They either exterminate them, like the hunted wolves they’re named after, or – and this is a very British tactic – absorb them back into the status quo.

And I’m afraid to say, in most interpretations of recent centuries, Robin and his chaps have – at the end of the day – packed their bags and left the greenwood and all of those ideals of freedom behind. Usually after the Sheriff or Gisborne or some other villain has been despatched.

You see it in endless films, don’t you?

Robin has no sooner plunged his sword into Gisborne’s chest when good old Richard the Lionheart rides on to the scene, back from captivity in Austria – and note that the Robin of these films has usually acted as an unofficial tax-collector to raise the ransom – to put everything right.

Robin gets the girl, Lionheart pardons Robin and the Merries, usually makes Robin a knight, sometimes an earl, and the outlawing days are well and truly over.
The wolf has been brought back into the pen!

And the poor and underprivileged of Sherwood? They rarely get a mention at this point. Surplus to requirements as long as Robin et al are back in the bosom of Society.

There are exceptions. I loved the “Robin of Sherwood” TV version where, at the end of Series One, Robin is pardoned by King Richard and becomes his pet, to the dismay of the rebellious Scarlet. Only during the course of time does the hooded man come to realise how he’s being used. Thankfully for fans, Robin returns to Sherwood for Series Two, battling all the old enemies and King John to boot.

Damned good stuff!

So how did Robin the Rebel come to be Robin the Tamed in all of these fictitious accounts?

More recently than you might think.

Look at the earliest ballads of Robin Hood. Robin in most of them is definitely portrayed as a folk hero, in much the way Dick Turpin was centuries later. He’s a criminal. And there’s not very much about helping the poor in any of them. He’s a bit of a rogue. But still definitely a wolfshead and an outsider.

This is the Robin that resonated across the medieval years, the outlaw who was admired by the earliest and largely illiterate first audiences. No mention of selling out there.

No that came later. The link between Robin and Richard the Lionheart appears most noticeably in the Forrester Manuscript dating from around 1670, which was probably the source of a ballad on the same subject that became popular a century later.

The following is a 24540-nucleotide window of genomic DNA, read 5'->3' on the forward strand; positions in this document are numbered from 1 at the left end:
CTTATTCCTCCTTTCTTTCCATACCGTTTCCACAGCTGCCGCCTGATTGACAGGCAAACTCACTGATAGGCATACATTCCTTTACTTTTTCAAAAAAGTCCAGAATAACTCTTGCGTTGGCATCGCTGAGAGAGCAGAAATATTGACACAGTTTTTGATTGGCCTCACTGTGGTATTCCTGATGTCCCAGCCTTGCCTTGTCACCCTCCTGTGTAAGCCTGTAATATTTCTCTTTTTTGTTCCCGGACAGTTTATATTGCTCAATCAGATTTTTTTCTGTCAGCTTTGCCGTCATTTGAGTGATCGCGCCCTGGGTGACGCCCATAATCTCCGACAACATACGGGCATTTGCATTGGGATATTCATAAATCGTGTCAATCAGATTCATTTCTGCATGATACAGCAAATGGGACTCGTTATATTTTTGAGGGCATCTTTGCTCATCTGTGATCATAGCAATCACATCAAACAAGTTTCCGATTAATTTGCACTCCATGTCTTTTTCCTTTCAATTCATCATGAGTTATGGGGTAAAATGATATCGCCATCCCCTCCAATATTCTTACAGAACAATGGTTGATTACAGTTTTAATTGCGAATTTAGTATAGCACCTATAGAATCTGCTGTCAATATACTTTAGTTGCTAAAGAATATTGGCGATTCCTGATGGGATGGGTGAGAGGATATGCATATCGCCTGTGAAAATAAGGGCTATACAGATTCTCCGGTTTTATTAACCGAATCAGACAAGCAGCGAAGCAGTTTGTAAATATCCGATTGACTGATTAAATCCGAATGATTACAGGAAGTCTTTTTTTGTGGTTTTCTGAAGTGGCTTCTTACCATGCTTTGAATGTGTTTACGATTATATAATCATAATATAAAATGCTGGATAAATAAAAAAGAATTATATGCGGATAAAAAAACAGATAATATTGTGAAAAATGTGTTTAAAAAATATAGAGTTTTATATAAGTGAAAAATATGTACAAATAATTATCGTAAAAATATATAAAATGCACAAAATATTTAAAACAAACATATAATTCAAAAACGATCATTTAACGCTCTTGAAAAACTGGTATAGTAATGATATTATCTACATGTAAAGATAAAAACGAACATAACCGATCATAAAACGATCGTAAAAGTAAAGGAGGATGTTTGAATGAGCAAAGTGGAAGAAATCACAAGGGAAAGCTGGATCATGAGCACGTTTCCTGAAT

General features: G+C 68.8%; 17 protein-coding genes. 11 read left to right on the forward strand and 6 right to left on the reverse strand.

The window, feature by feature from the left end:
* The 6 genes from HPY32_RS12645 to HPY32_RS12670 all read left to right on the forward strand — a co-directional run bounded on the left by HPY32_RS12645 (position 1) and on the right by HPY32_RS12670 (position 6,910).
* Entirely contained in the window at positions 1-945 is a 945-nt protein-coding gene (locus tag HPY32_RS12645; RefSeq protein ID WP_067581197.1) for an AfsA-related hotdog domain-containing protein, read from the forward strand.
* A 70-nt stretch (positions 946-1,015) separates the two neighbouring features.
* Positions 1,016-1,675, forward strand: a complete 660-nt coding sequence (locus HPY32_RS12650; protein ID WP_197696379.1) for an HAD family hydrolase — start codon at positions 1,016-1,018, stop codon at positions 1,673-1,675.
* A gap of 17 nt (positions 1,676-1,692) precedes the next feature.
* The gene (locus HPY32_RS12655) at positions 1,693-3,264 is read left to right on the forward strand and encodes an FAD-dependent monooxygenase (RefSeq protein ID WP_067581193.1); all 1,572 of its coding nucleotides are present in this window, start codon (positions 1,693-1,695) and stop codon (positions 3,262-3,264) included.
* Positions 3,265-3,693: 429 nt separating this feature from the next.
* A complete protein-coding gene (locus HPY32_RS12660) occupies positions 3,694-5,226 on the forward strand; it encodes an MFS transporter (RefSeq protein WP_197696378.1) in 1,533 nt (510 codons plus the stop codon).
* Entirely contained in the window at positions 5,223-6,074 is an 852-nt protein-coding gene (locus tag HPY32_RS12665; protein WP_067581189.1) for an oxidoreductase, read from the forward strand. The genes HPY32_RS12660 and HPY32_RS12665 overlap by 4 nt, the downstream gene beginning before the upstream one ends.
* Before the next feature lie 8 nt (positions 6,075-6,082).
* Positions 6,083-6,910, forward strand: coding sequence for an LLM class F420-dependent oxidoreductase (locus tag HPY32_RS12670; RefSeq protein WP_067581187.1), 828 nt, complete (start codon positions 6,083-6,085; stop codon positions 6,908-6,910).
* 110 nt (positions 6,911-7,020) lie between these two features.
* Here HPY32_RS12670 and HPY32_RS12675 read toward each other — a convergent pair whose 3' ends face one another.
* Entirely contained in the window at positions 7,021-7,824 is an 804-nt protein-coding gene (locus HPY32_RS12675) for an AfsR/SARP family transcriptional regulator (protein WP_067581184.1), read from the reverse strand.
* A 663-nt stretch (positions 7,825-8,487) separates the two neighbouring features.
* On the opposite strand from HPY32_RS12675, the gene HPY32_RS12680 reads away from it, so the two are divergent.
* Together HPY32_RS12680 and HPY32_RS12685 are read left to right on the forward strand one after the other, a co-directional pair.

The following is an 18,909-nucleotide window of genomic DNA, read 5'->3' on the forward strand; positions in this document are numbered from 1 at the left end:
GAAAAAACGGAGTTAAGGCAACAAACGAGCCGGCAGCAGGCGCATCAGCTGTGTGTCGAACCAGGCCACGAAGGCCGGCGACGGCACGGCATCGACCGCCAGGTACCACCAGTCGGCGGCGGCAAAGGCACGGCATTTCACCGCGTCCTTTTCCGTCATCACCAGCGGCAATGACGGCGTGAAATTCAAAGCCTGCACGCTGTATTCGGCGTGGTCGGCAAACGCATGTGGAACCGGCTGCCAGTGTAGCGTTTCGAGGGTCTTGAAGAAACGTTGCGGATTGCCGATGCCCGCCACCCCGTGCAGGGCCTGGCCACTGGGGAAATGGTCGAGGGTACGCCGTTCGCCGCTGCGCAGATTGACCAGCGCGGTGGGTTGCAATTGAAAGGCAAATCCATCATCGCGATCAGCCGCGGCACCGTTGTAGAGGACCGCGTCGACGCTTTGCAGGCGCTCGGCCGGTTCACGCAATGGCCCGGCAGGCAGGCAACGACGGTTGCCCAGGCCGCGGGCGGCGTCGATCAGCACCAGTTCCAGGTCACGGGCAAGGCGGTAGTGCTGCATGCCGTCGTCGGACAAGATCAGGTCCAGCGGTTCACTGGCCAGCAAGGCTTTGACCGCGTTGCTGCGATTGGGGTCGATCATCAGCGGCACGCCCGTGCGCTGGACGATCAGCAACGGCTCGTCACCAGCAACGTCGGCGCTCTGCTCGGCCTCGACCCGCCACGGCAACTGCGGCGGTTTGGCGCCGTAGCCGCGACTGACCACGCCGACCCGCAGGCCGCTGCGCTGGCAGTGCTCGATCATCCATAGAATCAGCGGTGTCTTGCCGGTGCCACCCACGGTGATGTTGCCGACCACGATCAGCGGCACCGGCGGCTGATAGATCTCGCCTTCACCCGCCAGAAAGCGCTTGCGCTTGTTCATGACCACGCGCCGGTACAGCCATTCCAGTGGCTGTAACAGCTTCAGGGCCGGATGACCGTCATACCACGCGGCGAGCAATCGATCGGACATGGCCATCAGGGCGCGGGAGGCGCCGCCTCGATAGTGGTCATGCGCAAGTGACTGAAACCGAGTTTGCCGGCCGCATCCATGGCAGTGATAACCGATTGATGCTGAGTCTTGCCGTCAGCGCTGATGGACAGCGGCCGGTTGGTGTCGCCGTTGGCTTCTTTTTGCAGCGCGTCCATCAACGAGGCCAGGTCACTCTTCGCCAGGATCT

It’s the source of the sell-out that’s been so popular ever since. The Forrester manuscript (which emerged only in the 1990s) was undoubtedly the source of the Robin Hood/Richard the Lionheart link.

The Robin of the earliest ballads is very much portrayed as a yeoman, a freeman admittedly and not a serf.

Not noble enough for the growing and very pro-Establishment writers on the subject. The idea that the growing literate population should encounter such a rebel from the lower orders just had to be eclipsed.

So they made our Robin an Earl no less, usually the Earl of Huntingdon or his son.
Far better that the Establishment is taken on by one of their own. A temporary renegade who just sorts out some particularly nasty baddies before he returns to the safety of his own castle fireside.

How safe! How contained! A very temporary wolfshead.

It’s interesting to note that there is no mention of this elevation to the peerage in any of the early ballads. And not a reference to it before an Elizabethan playwright called Anthony Munday featured it in a play of 1598!

There’s a certain snobbishness creeping in here as well. The idea that a leader of men has to come from the Establishment. The very thought that a rebel with organisational skills should rise from the peasantry was clearly anathema to some of these later writers. They’ve clearly never met the British Army NCO’s (working-class lads to a man!) that I have.

I thought long and hard about this when planning my own Robin Hood Chronicles (Book One – “Loxley” is already out and three more are to come).